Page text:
Like everything else the Red Sox touched in 2012, Lester's season was inexplicably poor. Under the leadership of Bobby Valentine and a pair of pitching coaches in the embattled Bob McClure and Valentine cohort Randy Niemann, Lester turned in what was by far the worst campaign of his career. His 9-14 record marked the only time he has finished below .500, and his 4.82 ERA was his highest at any level where he had made more than one start.

While the team experienced a resurgence under John Farrell to kick off 2013, Lester continued to labor, carrying a 4.58 ERA into the All-Star break. Fortunately for both Lester and the Red Sox, he got back on track and did not miss another beat. Lester delivered a 2.57 ERA in 13 second-half starts, striking out 74 and walking 22 in 87 2/3 innings, leading the Red Sox to the Eastern Division crown. That was simply a warm-up for a sublime postseason. Across five starts, Lester allowed only six runs in 34 2/3 innings, striking out 29 and walking 8. He was twice the winning pitcher against the Cardinals in the World Series. In 15 1/3 innings, he held the National League Champions to just one run.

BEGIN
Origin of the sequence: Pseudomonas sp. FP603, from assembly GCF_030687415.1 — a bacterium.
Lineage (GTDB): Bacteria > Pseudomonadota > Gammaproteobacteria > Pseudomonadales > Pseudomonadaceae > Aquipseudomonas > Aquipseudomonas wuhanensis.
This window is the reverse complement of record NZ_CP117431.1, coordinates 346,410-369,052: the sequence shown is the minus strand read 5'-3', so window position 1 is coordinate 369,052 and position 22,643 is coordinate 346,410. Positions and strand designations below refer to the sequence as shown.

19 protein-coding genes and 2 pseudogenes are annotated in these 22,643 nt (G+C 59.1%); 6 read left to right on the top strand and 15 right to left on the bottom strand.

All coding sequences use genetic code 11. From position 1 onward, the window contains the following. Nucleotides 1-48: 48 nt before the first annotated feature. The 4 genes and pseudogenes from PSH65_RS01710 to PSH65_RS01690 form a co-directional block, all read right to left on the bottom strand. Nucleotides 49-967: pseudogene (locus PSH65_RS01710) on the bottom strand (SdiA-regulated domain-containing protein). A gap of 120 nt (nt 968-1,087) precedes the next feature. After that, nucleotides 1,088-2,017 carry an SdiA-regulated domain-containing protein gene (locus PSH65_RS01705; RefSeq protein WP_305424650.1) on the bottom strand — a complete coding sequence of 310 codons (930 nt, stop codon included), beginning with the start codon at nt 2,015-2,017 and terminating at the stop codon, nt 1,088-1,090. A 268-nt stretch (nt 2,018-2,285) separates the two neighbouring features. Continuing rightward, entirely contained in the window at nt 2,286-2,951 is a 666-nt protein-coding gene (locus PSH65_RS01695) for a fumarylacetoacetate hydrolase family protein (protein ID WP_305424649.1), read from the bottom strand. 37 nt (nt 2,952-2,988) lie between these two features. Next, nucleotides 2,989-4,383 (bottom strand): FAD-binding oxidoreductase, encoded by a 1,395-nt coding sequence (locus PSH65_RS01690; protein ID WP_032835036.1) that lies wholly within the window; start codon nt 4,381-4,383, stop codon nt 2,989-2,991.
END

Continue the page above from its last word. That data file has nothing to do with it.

2014: The end of an era
Lester's momentum from 2013 continued into the following season. Through 21 starts he had a 2.52 ERA, 149 strikeouts in 143 innings, and the lowest walk rate of his career. However, that momentum did not carry to the rest of the team. In late July, the Red Sox were mired in last place, and there had been little in the way in talks on a possible contract extension with the pending free agent. At the deadline, Lester was dealt, along with outfielder Jonny Gomes to the Oakland Athletics for outfielder Yoenis Cespedes and a draft pick.

Hopes of a reunion were quashed when Lester signed a six-year deal with the Chicago Cubs, reuniting him with Epstein. At the time of the July trade, he was the longest-tenured player in the organization, having signed five months before designated hitter David Ortiz. He ranks fourth on the all-time Red Sox leaderboard in strikeouts with 1386 and ninth in wins  with 110.

Photo Credit: Jon Lester by Kelly O'Connor